Telltale Games continues to raise the bar for video game storytelling in the latest iteration of The Walking Dead franchise, which is suitably rotating on a two-month basis. Lee Everett and his crew continue their struggle in the dark and unforgiving world with many new disasters to follow. With so much drama and blood being shed, is the third episode worth the wait or should we have left this one dead and buried?
The Walking Dead Episode 3 takes place a couple months after the events of the second episode where things continue to heat up. Kenny and Lilly are still at each other’s throats about who should lead the group while poor Lee is stuck in the middle of the mess, trying to maintain a strong relationship with everyone. Both characters have convincing points but it’s up to the player to choose a side and stop dillydallying in the middle as neutral. It’s a good way to separate a group based on how they feel towards the protagonist.
What the story does spectacularly is ensuring that alliances and how the player perceives someone can change in a blink of an eye. One moment you want a character dead for a heinous act while in the next scene you’re sympathizing with him over something tragic (or vice versa). Each individual is unique but it’s up to the player to decide who to trust and who to throw under the bus as some can be sketchier than others. There’s no beating around the bush this time as whatever is said will drastically affect what will happen in the story next.
There are some ground-breaking, yet horrifying, events in the third episode that no one should miss. There was one moment where I was in complete shock, not knowing what just happened and couldn’t think straight. Then a couple scenes later, an even bigger bomb was dropped. It was hit after hit this time around and will keep players immersed within the experience, not knowing what will happen next. These story elements are something many developers won’t touch with a ten-foot pole.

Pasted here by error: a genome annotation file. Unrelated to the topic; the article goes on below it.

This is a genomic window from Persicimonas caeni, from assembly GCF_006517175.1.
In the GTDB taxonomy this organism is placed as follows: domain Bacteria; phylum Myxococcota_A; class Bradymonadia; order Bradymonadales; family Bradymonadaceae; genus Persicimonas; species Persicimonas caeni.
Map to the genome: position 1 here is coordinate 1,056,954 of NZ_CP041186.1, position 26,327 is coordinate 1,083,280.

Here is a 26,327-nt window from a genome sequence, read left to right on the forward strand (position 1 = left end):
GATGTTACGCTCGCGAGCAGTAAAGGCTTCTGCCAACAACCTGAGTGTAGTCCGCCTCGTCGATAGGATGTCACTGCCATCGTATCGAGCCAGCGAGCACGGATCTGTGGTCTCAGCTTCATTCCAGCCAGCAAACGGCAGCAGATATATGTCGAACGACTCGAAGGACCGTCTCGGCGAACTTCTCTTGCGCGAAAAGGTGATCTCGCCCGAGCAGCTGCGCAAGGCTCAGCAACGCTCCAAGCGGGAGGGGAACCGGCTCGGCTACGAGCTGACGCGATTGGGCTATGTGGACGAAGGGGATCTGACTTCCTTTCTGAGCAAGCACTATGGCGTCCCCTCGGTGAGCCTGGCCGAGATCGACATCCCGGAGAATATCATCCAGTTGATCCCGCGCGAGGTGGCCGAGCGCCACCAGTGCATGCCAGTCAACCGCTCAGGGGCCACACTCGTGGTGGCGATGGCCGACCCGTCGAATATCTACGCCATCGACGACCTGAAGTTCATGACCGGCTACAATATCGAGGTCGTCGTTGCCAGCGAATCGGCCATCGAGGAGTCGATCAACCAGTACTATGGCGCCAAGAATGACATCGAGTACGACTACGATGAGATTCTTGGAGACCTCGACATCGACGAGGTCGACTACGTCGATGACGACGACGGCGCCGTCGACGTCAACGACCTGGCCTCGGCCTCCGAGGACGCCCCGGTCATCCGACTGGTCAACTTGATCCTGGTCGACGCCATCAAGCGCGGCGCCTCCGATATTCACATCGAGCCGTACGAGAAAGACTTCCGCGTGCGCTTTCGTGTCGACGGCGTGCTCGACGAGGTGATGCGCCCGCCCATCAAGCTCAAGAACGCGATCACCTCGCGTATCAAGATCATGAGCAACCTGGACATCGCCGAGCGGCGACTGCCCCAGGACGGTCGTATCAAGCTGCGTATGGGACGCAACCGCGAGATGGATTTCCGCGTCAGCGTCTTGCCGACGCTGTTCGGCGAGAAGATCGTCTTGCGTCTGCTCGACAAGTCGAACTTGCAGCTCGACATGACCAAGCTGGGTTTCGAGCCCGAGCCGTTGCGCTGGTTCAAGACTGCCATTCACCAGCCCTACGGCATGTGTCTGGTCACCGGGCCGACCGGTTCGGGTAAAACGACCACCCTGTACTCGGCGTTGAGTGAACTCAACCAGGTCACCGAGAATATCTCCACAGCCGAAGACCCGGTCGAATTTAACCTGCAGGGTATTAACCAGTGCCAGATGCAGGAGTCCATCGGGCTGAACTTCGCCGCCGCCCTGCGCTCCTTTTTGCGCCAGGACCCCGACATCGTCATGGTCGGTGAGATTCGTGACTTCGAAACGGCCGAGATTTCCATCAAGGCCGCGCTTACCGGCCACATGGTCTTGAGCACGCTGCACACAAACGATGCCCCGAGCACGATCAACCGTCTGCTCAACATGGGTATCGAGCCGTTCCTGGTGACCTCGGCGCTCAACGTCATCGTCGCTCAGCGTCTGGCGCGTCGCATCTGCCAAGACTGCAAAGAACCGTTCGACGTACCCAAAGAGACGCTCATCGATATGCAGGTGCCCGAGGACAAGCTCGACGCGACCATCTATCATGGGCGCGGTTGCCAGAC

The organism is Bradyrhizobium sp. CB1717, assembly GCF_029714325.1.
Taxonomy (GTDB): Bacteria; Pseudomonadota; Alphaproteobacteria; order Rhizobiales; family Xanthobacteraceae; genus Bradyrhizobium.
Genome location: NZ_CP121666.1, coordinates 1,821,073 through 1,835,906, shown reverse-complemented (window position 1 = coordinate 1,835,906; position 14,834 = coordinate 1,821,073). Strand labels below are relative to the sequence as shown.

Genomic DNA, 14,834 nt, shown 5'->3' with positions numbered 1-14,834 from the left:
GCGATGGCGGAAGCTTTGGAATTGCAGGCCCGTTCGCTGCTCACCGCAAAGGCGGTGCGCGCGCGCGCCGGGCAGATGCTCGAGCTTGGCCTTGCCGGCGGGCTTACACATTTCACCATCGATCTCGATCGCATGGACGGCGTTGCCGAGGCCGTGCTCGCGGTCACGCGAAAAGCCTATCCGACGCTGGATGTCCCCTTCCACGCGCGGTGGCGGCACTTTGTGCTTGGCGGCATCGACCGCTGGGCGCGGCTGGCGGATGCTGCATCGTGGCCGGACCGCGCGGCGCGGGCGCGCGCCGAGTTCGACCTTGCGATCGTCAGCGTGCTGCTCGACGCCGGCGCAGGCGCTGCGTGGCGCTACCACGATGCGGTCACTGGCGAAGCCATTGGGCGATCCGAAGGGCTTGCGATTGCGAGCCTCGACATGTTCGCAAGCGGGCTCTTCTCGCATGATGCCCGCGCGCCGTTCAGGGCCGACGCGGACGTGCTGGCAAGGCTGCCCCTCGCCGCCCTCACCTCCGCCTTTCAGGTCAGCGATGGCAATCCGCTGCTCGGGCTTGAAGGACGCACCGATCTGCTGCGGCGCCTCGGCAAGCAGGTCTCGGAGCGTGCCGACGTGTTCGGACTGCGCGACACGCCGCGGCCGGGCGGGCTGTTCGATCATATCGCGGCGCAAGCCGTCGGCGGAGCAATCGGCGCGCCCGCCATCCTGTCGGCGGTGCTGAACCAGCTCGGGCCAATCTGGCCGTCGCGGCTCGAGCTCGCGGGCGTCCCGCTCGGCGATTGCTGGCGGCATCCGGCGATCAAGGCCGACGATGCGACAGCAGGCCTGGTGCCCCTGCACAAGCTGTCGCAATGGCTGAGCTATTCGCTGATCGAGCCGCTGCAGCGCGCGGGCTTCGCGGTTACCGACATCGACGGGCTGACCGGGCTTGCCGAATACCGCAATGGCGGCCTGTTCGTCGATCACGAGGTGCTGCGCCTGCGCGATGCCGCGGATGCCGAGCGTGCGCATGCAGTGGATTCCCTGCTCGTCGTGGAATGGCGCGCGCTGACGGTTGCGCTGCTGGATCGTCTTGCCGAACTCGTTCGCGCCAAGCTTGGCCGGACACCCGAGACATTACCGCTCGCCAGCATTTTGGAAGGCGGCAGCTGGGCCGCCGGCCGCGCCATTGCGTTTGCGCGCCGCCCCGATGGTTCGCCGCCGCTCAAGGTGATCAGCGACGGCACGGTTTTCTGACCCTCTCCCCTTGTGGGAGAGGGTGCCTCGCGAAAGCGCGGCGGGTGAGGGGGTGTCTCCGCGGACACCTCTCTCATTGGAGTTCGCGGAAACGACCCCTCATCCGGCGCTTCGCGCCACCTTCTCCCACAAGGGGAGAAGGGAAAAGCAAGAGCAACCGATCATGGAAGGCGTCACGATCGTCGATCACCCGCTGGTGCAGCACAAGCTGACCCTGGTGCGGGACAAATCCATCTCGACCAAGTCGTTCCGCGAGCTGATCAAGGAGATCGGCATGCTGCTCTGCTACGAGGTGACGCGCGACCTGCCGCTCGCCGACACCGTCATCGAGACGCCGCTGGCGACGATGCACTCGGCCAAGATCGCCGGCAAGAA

One of the biggest concerns with the episode stems from character development. The game will continue to track impressions on the people around Lee, good or bad, after each event or vocal conflict. There’s one moment that feels completely meaningless where, even if that person looked up or down to Lee, the story played out exactly same. There’s something to conveying the illusion of choice, but once you realize it really isn’t up to you, the magic falls apart, especially in this case. Regardless, the folks at Telltale do have a story to tell, but it could have been structured a little better in this one case.
The gameplay remains largely the same with putting two and two together to solve a puzzle and making some tough choices. What the third episode does bring to the table are intense action sequences where twice Lee is allowed to look down the scope of a rifle and fire it at enemies, whether they are the living or the undead. It’s a nice change of pace from quickly hammering on a button to break free of someone’s grip (which is still required, too), and tests your reflexes in a tense situation.
The Walking Dead Episode 3 made me sick to my stomach, and while that seems like a negative reaction, a zombie story without a bit of “horror” isn’t exactly going to be all that compelling. It’s amazing how fast things can turn for the worse and how easily the mood will swing among the variety of characters. Episode 3 is an emotional thrill ride that had my jaw glued to the floor with spectacular ground-shaking events. If you thought the last episode was disturbing, you haven’t seen anything yet.
Version Reviewed: PC
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